How To Put Out A Fire Pit

Bill Taylor
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General Safety

Gathering around a warm fire pit or barbecue is a time-honored tradition which often served as the centerpiece of a community gathering, whether this be a formal gathering or simply a friendly get together. It is a tradition thats remains not only cherished, but in many instances continues to be enjoyed.

Yet many are either unaware, or simply ignore, the very real potential hazards these activities can pose. This can have devastating consequences when something goes wrong – as it is usually just a matter of time. The fact that people are often more intoxicated by the social ambiance and merriment than they are by the alcohol they may have consumed only exacerbates the dangers of these activities.

As you can imagine, many unsuspecting people have sustained life-threatening, and in some cases, fatal injuries in these types of accidents. Some of the most common injuries include burns, cuts, and frayed electrical wiring, but these incidents also pose a very real potential for far more devastating injuries, including being burned alive.

The truth is that these injuries and deaths are avoidable and unnecessary. In fact, using a bit of common sense and following a few simple guidelines can make the difference between a great time around the grill, in the yard under the stars, or at the tailgate party and a tragedy.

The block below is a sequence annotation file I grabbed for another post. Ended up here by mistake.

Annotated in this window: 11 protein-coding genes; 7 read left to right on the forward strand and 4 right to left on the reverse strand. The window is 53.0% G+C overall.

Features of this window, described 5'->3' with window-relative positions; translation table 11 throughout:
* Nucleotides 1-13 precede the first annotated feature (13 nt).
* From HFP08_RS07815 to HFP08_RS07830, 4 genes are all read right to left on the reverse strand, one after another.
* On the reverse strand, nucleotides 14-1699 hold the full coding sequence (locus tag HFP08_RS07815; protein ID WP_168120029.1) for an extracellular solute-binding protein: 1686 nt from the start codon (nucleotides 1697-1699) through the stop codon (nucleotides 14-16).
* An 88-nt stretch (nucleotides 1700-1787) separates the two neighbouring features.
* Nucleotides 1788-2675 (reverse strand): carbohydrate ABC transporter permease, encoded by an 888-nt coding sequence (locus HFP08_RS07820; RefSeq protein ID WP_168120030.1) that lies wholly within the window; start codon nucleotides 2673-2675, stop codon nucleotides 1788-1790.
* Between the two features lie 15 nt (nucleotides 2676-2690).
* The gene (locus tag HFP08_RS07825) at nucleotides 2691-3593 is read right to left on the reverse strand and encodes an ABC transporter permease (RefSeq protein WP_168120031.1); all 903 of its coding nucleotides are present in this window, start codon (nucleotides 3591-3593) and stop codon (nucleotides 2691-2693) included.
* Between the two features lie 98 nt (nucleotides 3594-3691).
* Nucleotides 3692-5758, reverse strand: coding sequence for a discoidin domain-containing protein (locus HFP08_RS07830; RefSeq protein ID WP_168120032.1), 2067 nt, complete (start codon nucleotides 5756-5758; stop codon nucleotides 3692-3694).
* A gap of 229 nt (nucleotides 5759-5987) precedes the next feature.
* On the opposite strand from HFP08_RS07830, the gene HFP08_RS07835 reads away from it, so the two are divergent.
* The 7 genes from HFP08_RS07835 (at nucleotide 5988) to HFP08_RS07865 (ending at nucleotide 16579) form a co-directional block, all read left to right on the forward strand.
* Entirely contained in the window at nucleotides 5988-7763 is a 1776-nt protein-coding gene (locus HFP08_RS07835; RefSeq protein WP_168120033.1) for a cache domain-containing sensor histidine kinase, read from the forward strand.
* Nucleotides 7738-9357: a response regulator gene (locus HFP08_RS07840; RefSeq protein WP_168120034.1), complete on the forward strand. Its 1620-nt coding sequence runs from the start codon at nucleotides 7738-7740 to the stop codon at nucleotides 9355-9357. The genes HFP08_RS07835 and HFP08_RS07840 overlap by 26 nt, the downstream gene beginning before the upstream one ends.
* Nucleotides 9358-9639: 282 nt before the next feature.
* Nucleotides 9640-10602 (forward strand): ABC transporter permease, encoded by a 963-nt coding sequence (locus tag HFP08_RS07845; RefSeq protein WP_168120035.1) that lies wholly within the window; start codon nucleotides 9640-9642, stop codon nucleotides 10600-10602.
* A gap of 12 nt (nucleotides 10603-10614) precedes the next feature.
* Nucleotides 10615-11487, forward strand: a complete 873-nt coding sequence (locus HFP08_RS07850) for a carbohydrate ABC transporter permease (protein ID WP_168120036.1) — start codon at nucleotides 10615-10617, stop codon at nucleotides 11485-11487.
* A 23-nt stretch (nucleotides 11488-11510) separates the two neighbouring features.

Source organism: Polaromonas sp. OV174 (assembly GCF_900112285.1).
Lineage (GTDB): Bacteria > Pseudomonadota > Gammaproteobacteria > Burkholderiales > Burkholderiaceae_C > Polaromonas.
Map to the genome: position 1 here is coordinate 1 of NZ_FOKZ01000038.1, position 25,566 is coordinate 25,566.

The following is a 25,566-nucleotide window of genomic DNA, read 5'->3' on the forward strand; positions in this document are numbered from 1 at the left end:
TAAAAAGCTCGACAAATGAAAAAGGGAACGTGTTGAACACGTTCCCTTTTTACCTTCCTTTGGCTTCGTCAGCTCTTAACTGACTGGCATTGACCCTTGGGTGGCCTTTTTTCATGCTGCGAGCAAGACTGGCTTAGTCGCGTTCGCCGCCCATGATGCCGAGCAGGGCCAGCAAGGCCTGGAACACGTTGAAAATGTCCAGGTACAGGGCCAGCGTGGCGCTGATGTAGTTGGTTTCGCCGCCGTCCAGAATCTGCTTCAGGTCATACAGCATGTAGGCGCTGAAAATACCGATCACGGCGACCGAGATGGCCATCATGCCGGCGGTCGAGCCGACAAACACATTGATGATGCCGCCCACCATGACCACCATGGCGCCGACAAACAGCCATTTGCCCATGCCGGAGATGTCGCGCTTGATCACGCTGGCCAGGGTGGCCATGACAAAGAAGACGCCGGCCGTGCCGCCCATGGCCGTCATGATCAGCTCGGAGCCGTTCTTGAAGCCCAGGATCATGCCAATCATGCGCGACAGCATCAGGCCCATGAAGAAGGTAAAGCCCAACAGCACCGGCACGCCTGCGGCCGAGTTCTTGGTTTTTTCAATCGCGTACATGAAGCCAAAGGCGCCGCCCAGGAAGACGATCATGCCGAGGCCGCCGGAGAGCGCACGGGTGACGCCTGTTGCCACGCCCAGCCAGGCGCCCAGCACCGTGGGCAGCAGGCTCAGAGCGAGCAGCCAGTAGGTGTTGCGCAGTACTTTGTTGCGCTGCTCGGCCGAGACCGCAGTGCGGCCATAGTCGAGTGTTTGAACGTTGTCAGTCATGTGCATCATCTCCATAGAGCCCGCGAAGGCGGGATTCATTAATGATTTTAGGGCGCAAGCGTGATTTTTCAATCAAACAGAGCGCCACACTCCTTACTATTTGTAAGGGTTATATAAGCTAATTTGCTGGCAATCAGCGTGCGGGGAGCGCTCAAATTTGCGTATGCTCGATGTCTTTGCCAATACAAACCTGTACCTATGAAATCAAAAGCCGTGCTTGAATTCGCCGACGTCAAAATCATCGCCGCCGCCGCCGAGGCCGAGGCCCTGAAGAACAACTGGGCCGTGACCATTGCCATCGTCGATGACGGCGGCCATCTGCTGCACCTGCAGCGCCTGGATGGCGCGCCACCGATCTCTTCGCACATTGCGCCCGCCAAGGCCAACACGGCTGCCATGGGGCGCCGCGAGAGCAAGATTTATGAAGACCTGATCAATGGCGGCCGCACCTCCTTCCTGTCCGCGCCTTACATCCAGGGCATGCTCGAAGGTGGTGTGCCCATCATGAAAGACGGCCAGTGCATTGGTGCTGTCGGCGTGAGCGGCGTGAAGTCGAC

Where Should A Fire Pit Be Placed?

The ideal location for a fire pit is on a level area of ground with no underground utilities, no flammable trees branches, and no overhanging tree limbs. The ideal area would have a buffer on non-flammable materials a minimum of 10 feet. A buffer of this distance will provide a fire barrier from the flammable landscape and help prevent the escape of embers.

Fire Safety: This type of structure produces temperatures and sparks that can easily ignite surrounding objects or materials. They can also easily capture the attention of children and pets. A fire problem is entirely possible and if you are not careful, can quickly become an addition to your next “to fix” list. It may be a little hard to believe that something as pleasant as a fire pit could cause problems, but they have been responsible for house fires. Consideration to the home and environment surrounding the site is a must.

The area of your backyard that the fire pit occupies will ultimately determine the size and the material you will need to purchase for the pit. The fire pit location should be in an area that is level. Be sure the area is free of flammable vegetation within a 10-foot radius. Also, it is helpful to have a fire extinguisher nearby for safety.

How To Put Out A Wood-Burning Fire Pit

It is ultimately up to you to decide how you’d like to put out your fire pit, but one of the most effective ways to put out a wood-burning fire pit is by covering it with sand. The sand helps to smother the flames, preventing any residual fire from re-igniting.